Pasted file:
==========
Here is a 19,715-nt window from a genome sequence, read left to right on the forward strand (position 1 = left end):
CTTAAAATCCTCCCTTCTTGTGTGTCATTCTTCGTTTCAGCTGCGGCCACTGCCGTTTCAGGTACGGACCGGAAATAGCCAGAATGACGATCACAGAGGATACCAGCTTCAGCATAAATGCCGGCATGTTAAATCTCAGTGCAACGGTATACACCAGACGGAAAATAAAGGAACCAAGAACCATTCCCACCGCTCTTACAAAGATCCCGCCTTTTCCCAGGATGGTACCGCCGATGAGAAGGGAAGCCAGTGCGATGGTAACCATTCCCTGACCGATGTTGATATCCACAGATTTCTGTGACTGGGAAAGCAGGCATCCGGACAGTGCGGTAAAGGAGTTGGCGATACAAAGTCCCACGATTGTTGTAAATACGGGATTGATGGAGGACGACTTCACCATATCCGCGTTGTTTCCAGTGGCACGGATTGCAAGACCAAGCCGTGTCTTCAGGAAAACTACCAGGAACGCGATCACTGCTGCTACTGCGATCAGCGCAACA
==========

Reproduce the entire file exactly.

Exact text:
Here is a 19,715-nt window from a genome sequence, read left to right on the forward strand (position 1 = left end):
CTTAAAATCCTCCCTTCTTGTGTGTCATTCTTCGTTTCAGCTGCGGCCACTGCCGTTTCAGGTACGGACCGGAAATAGCCAGAATGACGATCACAGAGGATACCAGCTTCAGCATAAATGCCGGCATGTTAAATCTCAGTGCAACGGTATACACCAGACGGAAAATAAAGGAACCAAGAACCATTCCCACCGCTCTTACAAAGATCCCGCCTTTTCCCAGGATGGTACCGCCGATGAGAAGGGAAGCCAGTGCGATGGTAACCATTCCCTGACCGATGTTGATATCCACAGATTTCTGTGACTGGGAAAGCAGGCATCCGGACAGTGCGGTAAAGGAGTTGGCGATACAAAGTCCCACGATTGTTGTAAATACGGGATTGATGGAGGACGACTTCACCATATCCGCGTTGTTTCCAGTGGCACGGATTGCAAGACCAAGCCGTGTCTTCAGGAAAACTACCAGGAACGCGATCACTGCTGCTACTGCGATCAGCGCAACA